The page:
Getting to Know You: Joclyn Van Orden, Founder of Ending Sciatica

Joclyn Van Orden was born in White Lake, Michigan. At the age of 19, she moved to Los Angeles, California where she began a career as a personal trainer.

From there, she extended her expertise into holistic nutrition, before discovering the benefits of myofascial therapy. After receiving a certificate in myofascial therapy, she opened her own clinic, Ending Sciatica.

Ending Sciatica specializes in treating areas traditional massage therapists do not properly address, as well as reversing suboptimal results from physical therapists or chiropractors. The clinic emphasizes healthy diet and daily exercise to avoid injury, and also to preserve mobility well into the future. However, Ending Sciatica’s treatment regimen is not for those who lack drive or commitment. To that end, Joclyn Van Orden crafted the clinic’s mission statement as “Anyone who wants myofascial work must be ready to do the work consistently. Consistency is key.” Recently, Joclyn moved Ending Sciatica’s headquarters to Las Vegas, Nevada.

When not working, Joclyn Van Orden enjoys going to the park with her son and browsing Pinterest.

What do you currently do at your company?

I work at a private studio location with post-surgery clients who are immobile. The sessions are between an hour to 90 minutes. I provide meditation chairs before the session, a heated table to relax the body during, and water with a mineral vitamin to help vacate lactic acid in the body afterwards. I also provide basic amenities like showers and tea-heated towels.

What was the inspiration behind your business?

When I was 24, I had a really bad case of sciatica from driving in Los Angeles traffic all day. Once I was able to get rid of that, I knew why my personal training clients weren’t achieving the mobility they desired and why stretching wasn’t enough to address their issues. Once I got my license, I started practicing with those clients and transformed my business into myofascial therapy.

What defines your way of doing business?

It’s not for me, it’s for my clients. I want to help people regain their mobility. I’m not trying to sell anything or force appointments. I give clients the freedom to come back whenever they want to or whenever they need to.

What keys to being productive can you share?

It’s important to have a daily routine that keeps you grounded and oriented. Even if it’s something small, like making your bed every day, you need to be organized to have a successful day. That’s the main key from my point of view.

Tell us one long-term goal in your career.

I’d like to get into energy coaching. Everything I’ve been through personally and that I’ve been through with my clients and is pointing me in that direction. I think I can turn it into a whole new business, and through that, help even more people than I already am.

How do you measure success?

I measure success by how fulfilling my job is. People fear leaving their guaranteed income in favor of pursuing something they love as a vocation, and they make comparisons between entrepreneurs and those who work a traditional nine-to-five job, but the income will eventually come if you start your own business doing something you really love. For me, it’s not about income, though. The question is whether or not I’m satisfied at the end of the day.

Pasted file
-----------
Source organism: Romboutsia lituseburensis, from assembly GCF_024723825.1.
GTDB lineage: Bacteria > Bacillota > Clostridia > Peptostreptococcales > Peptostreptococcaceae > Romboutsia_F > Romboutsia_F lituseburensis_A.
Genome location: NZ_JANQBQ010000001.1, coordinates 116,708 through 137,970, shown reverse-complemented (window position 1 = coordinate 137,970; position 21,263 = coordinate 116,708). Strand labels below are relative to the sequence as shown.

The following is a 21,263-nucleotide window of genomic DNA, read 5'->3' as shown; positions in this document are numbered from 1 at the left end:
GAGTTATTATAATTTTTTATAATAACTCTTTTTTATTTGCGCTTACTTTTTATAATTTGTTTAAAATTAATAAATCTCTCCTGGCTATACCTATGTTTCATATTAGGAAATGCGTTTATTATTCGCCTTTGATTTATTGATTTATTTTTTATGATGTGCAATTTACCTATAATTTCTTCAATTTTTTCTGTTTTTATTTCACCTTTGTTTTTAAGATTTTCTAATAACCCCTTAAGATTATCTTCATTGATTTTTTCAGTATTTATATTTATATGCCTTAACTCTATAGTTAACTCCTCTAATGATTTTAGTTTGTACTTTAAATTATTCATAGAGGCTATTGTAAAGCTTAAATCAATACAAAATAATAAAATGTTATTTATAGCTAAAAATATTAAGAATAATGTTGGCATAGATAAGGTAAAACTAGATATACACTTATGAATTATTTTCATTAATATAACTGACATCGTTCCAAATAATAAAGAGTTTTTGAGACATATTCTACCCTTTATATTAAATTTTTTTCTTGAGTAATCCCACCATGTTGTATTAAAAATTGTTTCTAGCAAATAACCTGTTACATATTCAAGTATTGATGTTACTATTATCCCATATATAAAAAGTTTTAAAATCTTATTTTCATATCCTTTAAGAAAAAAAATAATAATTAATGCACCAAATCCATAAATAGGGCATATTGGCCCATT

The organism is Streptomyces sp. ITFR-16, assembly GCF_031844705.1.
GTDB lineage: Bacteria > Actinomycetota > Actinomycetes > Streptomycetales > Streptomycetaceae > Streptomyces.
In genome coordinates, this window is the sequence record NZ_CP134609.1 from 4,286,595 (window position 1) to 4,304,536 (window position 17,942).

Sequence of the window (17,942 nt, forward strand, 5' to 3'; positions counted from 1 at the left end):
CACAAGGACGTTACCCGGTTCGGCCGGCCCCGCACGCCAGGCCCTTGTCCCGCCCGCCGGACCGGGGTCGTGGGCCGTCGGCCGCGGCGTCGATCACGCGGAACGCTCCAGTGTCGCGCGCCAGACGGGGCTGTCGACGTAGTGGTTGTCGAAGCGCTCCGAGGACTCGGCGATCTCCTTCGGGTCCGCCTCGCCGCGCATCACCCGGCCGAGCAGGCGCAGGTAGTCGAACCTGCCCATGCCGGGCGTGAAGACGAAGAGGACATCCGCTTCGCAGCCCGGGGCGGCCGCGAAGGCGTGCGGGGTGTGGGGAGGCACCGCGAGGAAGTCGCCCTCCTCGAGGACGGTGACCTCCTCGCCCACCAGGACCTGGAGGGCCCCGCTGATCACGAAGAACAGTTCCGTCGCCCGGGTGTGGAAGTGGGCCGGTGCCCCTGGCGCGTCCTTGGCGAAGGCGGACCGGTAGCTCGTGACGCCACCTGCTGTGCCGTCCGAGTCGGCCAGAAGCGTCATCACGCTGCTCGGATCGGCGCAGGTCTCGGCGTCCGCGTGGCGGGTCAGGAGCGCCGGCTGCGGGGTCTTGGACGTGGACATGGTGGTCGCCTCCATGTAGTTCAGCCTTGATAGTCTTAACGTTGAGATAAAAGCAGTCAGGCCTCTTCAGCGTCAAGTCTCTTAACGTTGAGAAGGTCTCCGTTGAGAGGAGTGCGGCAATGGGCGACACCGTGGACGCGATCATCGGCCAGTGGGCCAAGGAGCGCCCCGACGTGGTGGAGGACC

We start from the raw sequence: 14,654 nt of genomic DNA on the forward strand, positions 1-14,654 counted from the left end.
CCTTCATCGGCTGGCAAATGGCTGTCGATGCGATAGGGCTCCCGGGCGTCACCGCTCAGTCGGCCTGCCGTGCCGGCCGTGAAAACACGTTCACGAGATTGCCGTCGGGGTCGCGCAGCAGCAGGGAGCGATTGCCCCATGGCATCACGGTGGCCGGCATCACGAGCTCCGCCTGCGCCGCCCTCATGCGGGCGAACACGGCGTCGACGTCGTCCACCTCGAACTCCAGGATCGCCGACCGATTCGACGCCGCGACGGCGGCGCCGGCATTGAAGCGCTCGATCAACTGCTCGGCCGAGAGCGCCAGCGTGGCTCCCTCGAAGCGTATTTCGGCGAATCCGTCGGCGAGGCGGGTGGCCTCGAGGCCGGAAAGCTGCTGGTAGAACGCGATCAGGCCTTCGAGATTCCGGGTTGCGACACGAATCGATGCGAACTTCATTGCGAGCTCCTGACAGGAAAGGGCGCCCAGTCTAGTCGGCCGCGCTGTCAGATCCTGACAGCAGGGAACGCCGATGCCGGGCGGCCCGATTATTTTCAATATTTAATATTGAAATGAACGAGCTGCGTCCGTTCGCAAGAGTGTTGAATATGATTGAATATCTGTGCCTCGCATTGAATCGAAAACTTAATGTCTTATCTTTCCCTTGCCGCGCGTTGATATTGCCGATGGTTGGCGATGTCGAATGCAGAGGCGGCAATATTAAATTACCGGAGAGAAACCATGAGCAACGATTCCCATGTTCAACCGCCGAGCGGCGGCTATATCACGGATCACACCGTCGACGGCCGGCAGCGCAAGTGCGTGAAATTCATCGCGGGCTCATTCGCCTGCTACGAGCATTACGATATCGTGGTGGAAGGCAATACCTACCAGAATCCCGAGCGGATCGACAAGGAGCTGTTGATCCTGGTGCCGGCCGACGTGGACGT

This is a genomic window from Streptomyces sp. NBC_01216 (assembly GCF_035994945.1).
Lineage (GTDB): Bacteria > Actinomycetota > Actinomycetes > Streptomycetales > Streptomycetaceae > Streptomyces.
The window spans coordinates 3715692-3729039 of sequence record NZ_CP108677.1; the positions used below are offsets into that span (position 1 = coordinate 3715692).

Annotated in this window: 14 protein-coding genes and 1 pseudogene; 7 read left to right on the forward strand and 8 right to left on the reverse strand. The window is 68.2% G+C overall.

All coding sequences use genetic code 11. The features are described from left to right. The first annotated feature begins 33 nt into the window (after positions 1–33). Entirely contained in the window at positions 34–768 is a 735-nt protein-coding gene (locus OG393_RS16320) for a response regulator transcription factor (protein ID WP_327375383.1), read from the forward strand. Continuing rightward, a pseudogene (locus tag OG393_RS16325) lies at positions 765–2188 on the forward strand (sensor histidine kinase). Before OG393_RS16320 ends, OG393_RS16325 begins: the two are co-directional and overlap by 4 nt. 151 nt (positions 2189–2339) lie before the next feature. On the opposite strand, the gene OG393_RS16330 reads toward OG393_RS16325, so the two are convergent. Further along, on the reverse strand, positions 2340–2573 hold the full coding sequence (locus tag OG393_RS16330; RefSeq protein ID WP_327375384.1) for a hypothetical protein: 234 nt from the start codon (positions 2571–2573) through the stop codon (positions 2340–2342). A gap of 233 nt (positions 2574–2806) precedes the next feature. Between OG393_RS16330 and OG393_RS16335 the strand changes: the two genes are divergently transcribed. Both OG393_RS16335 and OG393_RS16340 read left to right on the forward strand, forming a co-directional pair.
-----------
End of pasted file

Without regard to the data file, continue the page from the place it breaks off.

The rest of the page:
What’s the most valuable lesson you’ve learned through the course of your career?

I’ve learned not to want to please people so much. Because of that, I’m able to deal with people better on a daily basis, no matter where I am or what the situation is.

What advice would you give to others aspiring to succeed in your field?

You’ve got to keep up your appearance and your personal health. When you look your best and feel your best, you deliver your best energy to people and that makes a really big impact. If you treat yourself well, people will treat you well.

What are some of your favorite things to do outside of work?

I love to go to the park with my son and just be outside where I’m not sucked into the vortex of technology that we’re all immersed in as a society. There are other, more important things in life than technology.

How do you maintain a solid work life balance?

I meditate twice a day. If I can’t center myself, everything feels out of control. I recommend it to everyone. Meditation helps people to realize answers to all manner of life’s questions and to provide motivation to pursue and accomplish good, healthy goals.

What is one piece of technology that helps you the most in your daily routine?

I use Pinterest to select the things that I want to feed my mind and that I want to learn more about.

What has been the hardest obstacle you’ve overcome?

My online reputation was destroyed, and I was forced to stop trying to repair it because I didn’t have the money to clear it up. In accepting that, I had to stop caring about what other people thought of me. Eventually, I understood it was none of my business. I realized that I’m enough for myself, no matter what others may think, and that realization was very helpful and empowering.

Who has been a role model to you and why?

Shera is a YouTuber who taught me my worth in terms of relationships with men. She also taught me to always look my best.

What is one piece of advice that you have never forgotten?

Opinions are like bodies, everyone has one. It’s okay to differentiate, and operating in this world is easier once you understand that.

What is one piece of advice you would like to leave our readers with?

Once you’re okay with being alone, you become very powerful. A lot of us don’t realize we’re projecting on people or that we’re seeking validation, but once we stop all of that and learn to be okay with being by ourselves, we find peace.

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